The government seated in Washington, D.C., represents a democratic republic, which governs a federated union of states, each of which in turn has its own democratic-republican government for its jurisdiction.

The relationship between the democratic and republican elements of this equation has been a dynamic and essential part of our history. But it has not always been easy, and in our time the friction between them has become yet another flashpoint in our partisan wars.

Going to war over weaponized words

We regularly hear people on the left speak of conservatives destroying democracy, and just as regularly we hear conservatives say Democrats have no respect for the Constitution. To add to the confusion, the two camps often swap their lines of attack and defense. Republicans call Democrats enemies of democracy, Democrats rail against what they see as Republican disrespect for the Constitution.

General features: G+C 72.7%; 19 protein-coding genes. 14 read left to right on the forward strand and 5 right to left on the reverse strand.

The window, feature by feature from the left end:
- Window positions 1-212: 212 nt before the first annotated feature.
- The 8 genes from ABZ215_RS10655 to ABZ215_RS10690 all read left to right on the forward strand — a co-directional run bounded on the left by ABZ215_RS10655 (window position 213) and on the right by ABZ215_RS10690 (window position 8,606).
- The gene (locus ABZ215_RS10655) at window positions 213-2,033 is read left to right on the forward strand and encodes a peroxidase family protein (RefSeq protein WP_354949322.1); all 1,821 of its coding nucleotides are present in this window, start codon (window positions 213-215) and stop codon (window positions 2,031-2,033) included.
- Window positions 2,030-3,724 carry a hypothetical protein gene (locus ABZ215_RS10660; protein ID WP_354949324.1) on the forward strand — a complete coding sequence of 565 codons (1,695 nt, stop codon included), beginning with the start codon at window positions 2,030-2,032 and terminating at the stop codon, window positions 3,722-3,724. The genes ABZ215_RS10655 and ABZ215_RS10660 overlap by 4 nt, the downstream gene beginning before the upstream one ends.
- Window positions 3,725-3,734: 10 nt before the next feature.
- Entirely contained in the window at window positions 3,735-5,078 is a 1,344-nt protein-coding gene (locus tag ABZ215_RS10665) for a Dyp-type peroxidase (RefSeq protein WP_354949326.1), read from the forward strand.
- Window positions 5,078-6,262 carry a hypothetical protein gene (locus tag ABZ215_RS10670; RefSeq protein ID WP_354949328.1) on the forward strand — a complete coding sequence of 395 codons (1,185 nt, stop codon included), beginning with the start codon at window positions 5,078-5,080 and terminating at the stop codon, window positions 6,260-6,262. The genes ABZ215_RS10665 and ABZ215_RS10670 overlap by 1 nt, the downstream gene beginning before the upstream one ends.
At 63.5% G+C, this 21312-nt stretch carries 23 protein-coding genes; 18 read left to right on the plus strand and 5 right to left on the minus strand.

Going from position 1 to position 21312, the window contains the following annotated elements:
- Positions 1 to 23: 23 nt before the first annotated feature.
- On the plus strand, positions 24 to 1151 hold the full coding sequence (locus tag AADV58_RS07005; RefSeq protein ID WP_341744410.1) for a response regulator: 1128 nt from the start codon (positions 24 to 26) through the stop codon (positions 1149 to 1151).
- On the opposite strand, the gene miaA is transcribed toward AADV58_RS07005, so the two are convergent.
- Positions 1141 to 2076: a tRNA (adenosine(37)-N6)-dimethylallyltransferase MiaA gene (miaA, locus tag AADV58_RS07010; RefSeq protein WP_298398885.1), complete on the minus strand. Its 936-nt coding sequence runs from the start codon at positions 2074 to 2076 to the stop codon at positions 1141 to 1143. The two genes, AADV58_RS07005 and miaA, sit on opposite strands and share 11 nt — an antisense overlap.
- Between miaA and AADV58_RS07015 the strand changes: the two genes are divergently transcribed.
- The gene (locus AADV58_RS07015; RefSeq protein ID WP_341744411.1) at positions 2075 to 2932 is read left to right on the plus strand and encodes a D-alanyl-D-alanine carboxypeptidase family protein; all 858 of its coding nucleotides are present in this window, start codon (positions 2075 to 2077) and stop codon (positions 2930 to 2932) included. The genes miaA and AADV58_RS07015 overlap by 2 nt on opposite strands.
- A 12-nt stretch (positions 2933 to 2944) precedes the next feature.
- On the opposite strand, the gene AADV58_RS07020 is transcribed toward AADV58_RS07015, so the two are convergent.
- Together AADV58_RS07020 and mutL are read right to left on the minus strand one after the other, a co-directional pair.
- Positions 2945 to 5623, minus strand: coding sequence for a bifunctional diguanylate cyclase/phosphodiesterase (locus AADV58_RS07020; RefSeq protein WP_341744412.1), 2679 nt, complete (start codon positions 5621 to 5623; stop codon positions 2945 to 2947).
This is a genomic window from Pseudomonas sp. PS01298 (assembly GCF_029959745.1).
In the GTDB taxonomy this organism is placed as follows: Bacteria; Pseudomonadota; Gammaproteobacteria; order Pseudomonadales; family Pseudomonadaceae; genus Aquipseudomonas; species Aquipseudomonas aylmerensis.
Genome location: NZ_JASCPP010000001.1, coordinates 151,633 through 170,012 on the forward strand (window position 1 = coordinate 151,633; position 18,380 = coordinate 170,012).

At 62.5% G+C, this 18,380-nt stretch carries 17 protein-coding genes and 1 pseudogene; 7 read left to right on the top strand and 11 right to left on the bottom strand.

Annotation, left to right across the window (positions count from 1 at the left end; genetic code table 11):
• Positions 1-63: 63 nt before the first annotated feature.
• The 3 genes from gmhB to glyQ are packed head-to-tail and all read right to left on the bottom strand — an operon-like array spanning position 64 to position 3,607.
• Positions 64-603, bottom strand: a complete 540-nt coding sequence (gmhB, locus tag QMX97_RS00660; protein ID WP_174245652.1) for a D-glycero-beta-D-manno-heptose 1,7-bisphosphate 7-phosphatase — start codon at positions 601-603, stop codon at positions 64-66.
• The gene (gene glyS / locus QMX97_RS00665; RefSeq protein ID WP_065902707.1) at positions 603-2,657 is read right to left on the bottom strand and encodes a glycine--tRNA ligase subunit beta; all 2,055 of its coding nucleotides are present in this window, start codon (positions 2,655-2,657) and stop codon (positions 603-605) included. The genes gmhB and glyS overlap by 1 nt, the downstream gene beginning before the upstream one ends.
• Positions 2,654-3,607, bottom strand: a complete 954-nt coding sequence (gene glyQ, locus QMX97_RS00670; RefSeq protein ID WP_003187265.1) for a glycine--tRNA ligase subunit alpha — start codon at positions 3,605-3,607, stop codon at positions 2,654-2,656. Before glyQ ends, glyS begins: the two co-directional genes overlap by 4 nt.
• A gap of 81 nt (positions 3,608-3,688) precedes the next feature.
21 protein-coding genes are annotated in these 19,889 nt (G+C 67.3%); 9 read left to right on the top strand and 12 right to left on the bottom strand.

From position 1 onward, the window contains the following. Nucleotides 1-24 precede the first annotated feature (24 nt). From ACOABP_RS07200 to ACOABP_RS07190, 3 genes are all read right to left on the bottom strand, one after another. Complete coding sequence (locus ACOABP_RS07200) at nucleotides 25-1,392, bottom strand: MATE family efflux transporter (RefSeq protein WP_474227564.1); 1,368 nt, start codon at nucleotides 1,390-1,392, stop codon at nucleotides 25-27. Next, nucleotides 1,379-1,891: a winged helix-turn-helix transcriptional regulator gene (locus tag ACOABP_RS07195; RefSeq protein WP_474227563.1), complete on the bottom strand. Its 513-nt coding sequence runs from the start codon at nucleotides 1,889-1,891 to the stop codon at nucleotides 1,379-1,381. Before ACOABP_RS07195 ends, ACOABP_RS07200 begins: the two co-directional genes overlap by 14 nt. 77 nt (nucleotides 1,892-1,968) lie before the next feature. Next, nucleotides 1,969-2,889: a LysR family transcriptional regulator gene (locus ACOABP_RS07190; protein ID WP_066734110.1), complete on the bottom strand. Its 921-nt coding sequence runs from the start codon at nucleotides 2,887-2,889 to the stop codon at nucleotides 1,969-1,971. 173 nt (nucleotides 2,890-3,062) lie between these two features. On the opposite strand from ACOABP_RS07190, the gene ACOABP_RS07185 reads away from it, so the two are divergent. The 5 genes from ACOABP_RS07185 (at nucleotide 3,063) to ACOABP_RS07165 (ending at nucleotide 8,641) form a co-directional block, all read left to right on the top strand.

And that also makes sense, in a way, as both sides want to be the champions of both democracy and the Constitution, and to advertise themselves as such to the voters.

Yes, as a polity, we think we are and can be both. We aspire to be both. But in practice that can prove difficult. And in our time, when so much of the public discourse happens on Twitter and cable TV news, the terms have become increasingly weaponized.

"Equality and democracy are under assault," said President Biden on the steps of Independence Hall last week. "We do ourselves no favor to pretend otherwise."

Biden at Independence Hall used the word democracy 31 times, including three times in one sentence. He used the word republic just twice.

Republicans, by contrast, have seemed of late to be stressing the role of the republic and its restraint on democracy. Sen. Mike Lee of Utah, an outspoken Republican but hardly an outlier, got considerable attention for saying bluntly on Twitter in October 2020: "We are not a democracy."